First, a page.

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Rosh Kollel, Jerusalem

Rabbi Gedaliah Rabinowitz

Rosh Kollel, Jerusalem

[5 minutes 26 seconds]

Rabinowitz: The conclusion that I have drawn from the analysis that we have done of many sugyot in Shas, in the Talmud, among them, the Gemura in Yuma and the Mishna Ohalos, but other sources as well, have brought us to the conclusion that brain stem death is considered halachic death.


If I was asked such a question, the question being, a person is in a situation where there’s brain stem death and he’s lingering on,


Interviewer: “What do you mean, his hearts continuing to beat because he’s still on a ventilator?”

Rabinowitz: His heart continues to beat because he’s still on a ventilator. And it’s not a question of a half hour or an hour or so where you can say, I’ll wait and then do the transplants. And if I’ll wait till there’s total cessation of heartbeat, these organs, you’re not going to be able to use these organs to save a life and I was asked a question in a community where I, if I were the rabbi in that community and I am the one that has to make that decision, I would tell these people that you’re allowed to do this. If I was part of a larger community were there were many rabbis on the poskim, I would say please go to somebody else. Where I’m confronted with a situation where I have to make a decision, that would be my decision.


Interviewer: “So you view Pikuach Nefesh as overriding the nivul hamet?”


Rabinowitz: Well it’s not that I view it that way, I think the side, the Binyan Zion for some reason held otherwise, poskim, the Nodeh B’Yehuda  as the leading posek, believe that way. I was investigating; I wanted to find out what it was. I didn’t do it myself, I was working with a prominent physician and he helped me, I couldn’t have done it on my own.


Interviewer: “What was his name?”


Rabinowitz: Mordechai Konigsberg, I menteioned in Matu Yatzeh and he, we worked together, he’s a Talmid Chacham as well, we put in countless hours of work, both the time that he had to spend to teach me the anatomy and the physiology involved and the time that we had to spend together going through all the sugyos in the Gemura and we raised questions and we went up and back, up and back, and we came to that conclusion. We haven’t found any source, any halachic source that runs counter to our conclusion. I’m still waiting today from all these years, this is how many years already, thirty-some-odd years, I’m waiting today somebody should come along and prove us wrong. I haven’t seen anybody with a convincing argument yet.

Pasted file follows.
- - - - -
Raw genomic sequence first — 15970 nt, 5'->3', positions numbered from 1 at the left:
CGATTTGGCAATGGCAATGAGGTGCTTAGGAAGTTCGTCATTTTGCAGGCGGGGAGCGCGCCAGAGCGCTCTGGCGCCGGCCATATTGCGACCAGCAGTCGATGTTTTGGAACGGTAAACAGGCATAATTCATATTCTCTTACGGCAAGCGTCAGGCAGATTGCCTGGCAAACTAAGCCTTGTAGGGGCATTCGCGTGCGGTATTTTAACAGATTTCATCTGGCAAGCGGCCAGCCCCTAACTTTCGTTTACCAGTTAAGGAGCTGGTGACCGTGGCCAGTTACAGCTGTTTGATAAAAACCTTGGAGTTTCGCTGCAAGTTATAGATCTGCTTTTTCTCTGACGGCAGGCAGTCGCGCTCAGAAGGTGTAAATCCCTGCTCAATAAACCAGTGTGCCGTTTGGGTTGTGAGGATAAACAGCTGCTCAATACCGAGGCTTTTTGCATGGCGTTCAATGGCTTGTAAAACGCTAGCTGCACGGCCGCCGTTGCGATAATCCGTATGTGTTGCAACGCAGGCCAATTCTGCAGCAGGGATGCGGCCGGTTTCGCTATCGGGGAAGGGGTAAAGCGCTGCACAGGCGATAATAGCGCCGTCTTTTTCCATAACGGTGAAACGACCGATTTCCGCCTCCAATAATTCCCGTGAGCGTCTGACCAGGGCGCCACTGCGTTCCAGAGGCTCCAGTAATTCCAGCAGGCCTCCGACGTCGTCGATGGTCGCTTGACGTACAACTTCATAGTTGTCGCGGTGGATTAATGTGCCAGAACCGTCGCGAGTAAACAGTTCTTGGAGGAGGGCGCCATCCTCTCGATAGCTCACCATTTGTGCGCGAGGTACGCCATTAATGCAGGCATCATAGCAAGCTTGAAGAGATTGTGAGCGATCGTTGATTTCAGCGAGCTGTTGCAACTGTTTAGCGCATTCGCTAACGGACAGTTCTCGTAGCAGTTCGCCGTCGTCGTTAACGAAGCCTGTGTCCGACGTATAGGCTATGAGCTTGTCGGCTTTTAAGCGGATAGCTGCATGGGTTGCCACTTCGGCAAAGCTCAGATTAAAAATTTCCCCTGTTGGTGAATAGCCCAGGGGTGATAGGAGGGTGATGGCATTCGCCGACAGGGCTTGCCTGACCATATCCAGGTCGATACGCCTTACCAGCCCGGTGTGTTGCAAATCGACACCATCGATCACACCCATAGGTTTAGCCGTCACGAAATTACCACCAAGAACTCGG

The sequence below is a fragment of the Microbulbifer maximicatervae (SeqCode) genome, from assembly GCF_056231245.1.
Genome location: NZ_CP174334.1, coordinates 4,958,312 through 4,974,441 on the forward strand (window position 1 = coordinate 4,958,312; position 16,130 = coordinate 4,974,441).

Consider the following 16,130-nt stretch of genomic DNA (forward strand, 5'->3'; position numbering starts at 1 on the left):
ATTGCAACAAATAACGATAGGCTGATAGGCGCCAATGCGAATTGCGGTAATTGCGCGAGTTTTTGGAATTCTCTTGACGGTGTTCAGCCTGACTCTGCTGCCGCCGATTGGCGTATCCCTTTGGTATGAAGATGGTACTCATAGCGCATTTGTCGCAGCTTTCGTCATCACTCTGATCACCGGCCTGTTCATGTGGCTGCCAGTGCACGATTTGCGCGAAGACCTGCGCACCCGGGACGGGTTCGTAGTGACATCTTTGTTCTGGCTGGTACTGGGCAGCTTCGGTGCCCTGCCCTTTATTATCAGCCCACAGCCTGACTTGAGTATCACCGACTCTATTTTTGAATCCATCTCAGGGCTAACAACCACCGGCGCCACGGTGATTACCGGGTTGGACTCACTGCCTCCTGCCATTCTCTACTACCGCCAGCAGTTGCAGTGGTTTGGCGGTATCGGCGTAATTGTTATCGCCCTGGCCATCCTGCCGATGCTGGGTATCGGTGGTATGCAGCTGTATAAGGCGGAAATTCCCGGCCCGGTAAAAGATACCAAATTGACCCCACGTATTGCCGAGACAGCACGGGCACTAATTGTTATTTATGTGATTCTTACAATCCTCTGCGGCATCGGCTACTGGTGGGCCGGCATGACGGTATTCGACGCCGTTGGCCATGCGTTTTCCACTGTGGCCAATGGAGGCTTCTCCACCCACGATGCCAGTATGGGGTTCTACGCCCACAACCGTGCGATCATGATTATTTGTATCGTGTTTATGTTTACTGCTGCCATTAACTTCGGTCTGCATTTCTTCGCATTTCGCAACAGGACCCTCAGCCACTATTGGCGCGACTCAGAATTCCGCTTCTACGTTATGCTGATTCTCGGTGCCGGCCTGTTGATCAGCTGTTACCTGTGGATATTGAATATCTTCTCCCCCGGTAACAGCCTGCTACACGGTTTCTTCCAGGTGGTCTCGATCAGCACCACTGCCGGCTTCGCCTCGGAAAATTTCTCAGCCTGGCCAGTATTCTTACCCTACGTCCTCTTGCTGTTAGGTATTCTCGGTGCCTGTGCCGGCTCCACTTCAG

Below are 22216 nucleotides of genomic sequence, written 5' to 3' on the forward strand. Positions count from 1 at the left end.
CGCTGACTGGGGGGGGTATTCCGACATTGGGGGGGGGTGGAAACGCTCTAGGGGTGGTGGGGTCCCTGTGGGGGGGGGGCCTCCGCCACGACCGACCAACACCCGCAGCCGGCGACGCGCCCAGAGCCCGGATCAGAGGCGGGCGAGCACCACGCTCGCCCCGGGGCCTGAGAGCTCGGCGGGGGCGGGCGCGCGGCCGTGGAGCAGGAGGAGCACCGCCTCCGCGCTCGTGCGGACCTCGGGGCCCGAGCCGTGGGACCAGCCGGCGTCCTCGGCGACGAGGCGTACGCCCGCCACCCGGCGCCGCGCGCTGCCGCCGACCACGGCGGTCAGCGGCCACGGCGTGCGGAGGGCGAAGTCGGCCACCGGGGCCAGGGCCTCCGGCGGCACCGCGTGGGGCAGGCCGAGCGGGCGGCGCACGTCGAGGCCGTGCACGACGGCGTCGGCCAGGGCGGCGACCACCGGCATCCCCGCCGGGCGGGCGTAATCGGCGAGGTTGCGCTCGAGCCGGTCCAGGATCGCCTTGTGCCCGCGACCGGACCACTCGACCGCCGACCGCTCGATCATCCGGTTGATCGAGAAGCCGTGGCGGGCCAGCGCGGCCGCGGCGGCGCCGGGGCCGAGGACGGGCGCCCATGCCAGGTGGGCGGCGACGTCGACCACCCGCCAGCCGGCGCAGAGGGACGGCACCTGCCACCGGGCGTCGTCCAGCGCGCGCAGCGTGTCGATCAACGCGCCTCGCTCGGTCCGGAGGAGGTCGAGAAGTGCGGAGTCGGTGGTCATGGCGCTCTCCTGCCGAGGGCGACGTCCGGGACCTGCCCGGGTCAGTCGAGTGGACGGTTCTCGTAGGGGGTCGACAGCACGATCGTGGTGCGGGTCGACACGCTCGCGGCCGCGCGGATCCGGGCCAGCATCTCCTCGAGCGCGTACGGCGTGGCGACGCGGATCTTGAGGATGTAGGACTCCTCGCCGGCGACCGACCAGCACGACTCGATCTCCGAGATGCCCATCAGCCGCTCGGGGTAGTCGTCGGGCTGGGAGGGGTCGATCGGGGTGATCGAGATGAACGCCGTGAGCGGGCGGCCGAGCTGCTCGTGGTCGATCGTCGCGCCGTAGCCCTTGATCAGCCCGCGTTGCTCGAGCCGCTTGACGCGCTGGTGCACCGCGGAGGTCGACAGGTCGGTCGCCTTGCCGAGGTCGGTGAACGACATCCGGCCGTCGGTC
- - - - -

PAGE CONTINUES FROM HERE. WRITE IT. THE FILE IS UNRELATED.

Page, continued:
Interviewer: “Where did you publish the article and in what year was it published?”


Rabinowitz: It was published in Tishreh Tov Shin Lamed Alef, which is September 1970, in a journal put out by the Rabinical Coouncil of America, it’s called Hadaron.


Interviewer: “Do you have any first hand, and only asking for first hand… did you have any first hand conversations with any gedolei ha’Torah  who are in this issue, from Rav Moshe Feinstein to Rav Shlomo Zalman Orbach to anyone about brain stem death or organ donation?”


Rabinowitz: The only one that I had an occasion to discuss it with was Zam Rechemye Goldberg, who is one of the biggest poskim today. He happens to also accept brain steam death…


Interviewer: “As halachic death…”


Rabinowitz: …as halachic death. I didn’t go to discuss the issue with him, a dear friend of mine who is a neurologist, had certain questions about certain developments, recent developments, and how to approach investigations of certain kinds of tests for brain stem death. So I told him, I said I don’t want to take it upon myself, so I took him to Zam Rechemye Goldberg and he accepted whatever he described to him, accepted the guidelines and that was what he did. He took it for granted that this is so.


Interviewer: “Was that in your presence?”


Rabinowitz: Yes, we discussed it together.


Interviewer: “So he accepts the Gemura, he understands the numerous possibilities…?”


Rabinowitz: Yes so he was on the committee of Rabbinot Hashit…when was that…


Interviewer: “1986”


Rabinowitz: I don’t recall when it was, but he was on the committee and I think he was one of the main deciders.


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